Volume 86 Issue 27 | pp. 71-74 | Awards
Issue Date: July 7, 2008

Export Patterns Shift With Falling Dollar

U.S.’s trade balance turned positive, and Europe’s costly exports faded
Department: Business

THE SINKING VALUE of the U.S. dollar, especially compared with Europe’s euro, interrupted the 2006 trend of an upswing in exports from all major trading regions. The U.S. enjoyed a chemical trade surplus for the first time since 2001, in large part by taking business from European exporters who were hurt by the expensive euro. Meanwhile, although still a huge importer of chemicals, China has narrowed its trade deficit.

The fall of the dollar compared with other world currencies is working to the advantage of U.S. chemical exporters by making products manufactured in dollars more attractive when priced in foreign currencies. For example, in 2006, $100 worth of U.S. chemicals would sell in Europe for an average of 80 euros; in 2007, those same chemicals would sell for only 73 euros. In 2007, U.S. exports to Europe increased 15.7%.

Overall, because of more competitive pricing in overseas markets in 2007, growth in U.S. chemical exports exceeded growth in imports. In fact, exports rose significantly in all segments. Results for imports were mixed, however. U.S. imports of plastics fell for the first time in many years. Only in fertilizers did imports increase significantly, by 44.4%, as U.S. farmers turned to the international market to meet a huge increase in demand.

One segment where the U.S. has seen an increasingly negative trade balance is in medicinals and pharmaceuticals. In 2007, the gap widened to over $20 billion. U.S.-based drug companies increasingly use active pharmaceutical ingredients that are manufactured overseas.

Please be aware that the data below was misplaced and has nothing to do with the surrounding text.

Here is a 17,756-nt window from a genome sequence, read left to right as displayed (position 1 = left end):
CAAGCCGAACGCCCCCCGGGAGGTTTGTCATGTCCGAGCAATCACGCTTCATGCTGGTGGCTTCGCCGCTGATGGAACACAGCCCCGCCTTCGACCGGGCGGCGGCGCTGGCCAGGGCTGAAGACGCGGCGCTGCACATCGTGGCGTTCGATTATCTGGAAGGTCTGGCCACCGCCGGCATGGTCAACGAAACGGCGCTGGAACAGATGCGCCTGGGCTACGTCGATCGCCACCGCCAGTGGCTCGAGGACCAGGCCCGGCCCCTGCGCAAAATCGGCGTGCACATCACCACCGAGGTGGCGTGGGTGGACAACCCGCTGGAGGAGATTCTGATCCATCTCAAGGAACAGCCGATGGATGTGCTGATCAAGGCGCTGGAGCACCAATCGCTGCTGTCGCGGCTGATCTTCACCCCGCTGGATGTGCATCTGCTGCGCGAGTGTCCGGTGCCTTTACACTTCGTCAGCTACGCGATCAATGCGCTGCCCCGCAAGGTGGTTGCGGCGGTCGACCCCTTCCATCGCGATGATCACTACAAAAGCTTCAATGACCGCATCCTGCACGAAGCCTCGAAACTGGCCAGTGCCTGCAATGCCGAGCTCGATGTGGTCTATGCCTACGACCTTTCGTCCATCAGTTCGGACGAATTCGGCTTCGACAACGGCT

Although Canada’s trade deficit has not been erased like the U.S.’s, it fell from $9.5 billion in 2006 to $7.3 billion in 2007, its lowest level since 1998. A big contributor to the country’s export increase was the basic chemical sector, which expanded its surplus from $200 million in 2006 to $1.9 billion last year. Although Canada is a large agricultural chemical maker, it imported 12.8% more in that segment.

Chemical sales for Europe as a whole were strong, but export growth slowed in major exporting countries such as Germany and France. The extremely strong euro made European chemicals seem high-priced compared with U.S.-dollar-priced goods. The European petrochemicals sector, in fact, saw a trade surplus decrease of almost 50%, according to the European Chemical Industry Council. Only pharmaceuticals and, to a lesser degree, consumer chemicals increased their trade surplus.

On a country level, Germany, Belgium, and the Netherlands managed small trade surplus increases, but the U.K. saw its trade surplus decline by about two-thirds because of a 16.5% increase in imports.

In Asia, Japan slightly increased its already strong trade surplus. Double-digit hikes in overseas shipments of synthetic resins and organic chemical shipments contributed to a total export growth of 11.5%. However, Japan is still a large importer of inorganic chemicals, and in 2007, its imports in that segment increased by more than 26%. Interestingly, South Korea’s petrochemical exports rose by almost 20% in 2007.

China’s results further amplified the important role it already plays in global chemical trade. The country absorbed more than $68 billion worth of chemicals in 2007. That’s almost half of U.S. chemical imports and an increase of 22.0% over the previous year.

Nevertheless, China still posted a large chemical trade deficit in 2007. But because Chinese chemical exports are increasing far faster than imports, its trade deficit is shrinking, with most of the deficit coming from organic chemicals. China’s chemical trade deficit was $17.4 billion last year compared with $18.4 billion in 2006.

 

 

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